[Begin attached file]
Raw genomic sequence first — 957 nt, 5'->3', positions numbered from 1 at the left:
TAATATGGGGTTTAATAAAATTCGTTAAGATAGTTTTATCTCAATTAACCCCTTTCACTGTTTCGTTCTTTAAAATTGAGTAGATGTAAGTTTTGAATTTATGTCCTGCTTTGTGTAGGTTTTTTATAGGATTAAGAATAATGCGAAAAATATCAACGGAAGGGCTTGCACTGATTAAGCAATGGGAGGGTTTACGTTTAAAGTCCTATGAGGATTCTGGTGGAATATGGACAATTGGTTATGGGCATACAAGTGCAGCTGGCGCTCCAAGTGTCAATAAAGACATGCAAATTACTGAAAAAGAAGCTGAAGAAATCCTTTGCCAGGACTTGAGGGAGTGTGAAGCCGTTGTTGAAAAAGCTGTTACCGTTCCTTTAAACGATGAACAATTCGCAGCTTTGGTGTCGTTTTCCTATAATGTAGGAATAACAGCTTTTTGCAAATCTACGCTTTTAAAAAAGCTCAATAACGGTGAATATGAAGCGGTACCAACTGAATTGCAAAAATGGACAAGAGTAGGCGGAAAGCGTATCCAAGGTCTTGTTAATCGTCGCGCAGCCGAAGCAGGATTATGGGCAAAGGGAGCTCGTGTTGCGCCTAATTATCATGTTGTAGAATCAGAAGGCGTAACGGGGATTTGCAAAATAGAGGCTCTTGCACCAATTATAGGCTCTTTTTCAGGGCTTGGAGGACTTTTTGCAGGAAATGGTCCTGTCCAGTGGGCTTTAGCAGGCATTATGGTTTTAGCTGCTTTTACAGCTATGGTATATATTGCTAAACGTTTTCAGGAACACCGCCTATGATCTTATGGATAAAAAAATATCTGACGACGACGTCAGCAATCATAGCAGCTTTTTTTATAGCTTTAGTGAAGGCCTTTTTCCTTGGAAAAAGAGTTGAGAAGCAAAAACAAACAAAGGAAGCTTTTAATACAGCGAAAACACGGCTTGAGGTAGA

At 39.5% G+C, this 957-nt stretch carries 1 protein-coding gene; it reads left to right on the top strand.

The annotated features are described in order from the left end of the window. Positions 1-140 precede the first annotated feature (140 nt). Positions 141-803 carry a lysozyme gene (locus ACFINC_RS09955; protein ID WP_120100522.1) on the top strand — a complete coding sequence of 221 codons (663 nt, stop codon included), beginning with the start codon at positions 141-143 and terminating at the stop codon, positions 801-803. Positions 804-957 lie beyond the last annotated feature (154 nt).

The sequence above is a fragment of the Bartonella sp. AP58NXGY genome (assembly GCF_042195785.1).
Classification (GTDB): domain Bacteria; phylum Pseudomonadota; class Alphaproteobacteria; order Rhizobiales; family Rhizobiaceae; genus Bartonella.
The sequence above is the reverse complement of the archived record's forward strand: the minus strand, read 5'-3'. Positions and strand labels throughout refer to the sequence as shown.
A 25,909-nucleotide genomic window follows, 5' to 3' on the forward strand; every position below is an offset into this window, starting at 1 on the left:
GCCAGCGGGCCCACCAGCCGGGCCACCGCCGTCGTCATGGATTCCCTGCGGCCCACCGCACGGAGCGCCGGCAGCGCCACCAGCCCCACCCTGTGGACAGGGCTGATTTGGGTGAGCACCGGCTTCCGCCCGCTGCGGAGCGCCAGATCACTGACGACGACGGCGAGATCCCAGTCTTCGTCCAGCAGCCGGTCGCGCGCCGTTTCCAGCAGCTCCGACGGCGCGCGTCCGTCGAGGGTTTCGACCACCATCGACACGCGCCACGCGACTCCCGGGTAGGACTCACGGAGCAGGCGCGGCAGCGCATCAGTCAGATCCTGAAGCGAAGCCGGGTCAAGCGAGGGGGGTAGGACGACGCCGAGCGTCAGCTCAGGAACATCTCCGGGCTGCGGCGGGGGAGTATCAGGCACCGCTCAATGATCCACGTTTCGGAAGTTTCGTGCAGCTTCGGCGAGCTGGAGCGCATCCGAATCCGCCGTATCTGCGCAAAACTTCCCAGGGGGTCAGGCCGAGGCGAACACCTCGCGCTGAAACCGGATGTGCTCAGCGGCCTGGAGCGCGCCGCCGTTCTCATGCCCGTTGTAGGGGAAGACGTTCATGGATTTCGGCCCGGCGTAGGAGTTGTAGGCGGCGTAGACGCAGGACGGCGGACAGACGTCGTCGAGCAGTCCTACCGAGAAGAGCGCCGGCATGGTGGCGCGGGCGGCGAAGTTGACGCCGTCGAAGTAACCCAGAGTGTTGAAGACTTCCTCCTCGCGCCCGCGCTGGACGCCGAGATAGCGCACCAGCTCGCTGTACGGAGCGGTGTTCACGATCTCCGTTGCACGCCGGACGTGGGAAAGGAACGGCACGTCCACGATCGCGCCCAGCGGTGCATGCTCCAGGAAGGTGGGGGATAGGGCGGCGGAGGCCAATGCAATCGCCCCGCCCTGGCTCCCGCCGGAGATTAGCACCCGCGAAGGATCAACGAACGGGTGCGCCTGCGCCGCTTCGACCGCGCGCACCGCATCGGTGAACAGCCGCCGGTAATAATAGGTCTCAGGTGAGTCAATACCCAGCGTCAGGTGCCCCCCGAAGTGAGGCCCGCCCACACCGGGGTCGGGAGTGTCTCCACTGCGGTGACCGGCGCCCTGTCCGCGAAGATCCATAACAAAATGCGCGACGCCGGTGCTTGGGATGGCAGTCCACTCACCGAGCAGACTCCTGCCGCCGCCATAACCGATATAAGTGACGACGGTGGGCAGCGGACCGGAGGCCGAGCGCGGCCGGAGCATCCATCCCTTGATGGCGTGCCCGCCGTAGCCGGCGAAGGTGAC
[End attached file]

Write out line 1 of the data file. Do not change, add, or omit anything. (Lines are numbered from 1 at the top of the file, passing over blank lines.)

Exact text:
Raw genomic sequence first — 957 nt, 5'->3', positions numbered from 1 at the left: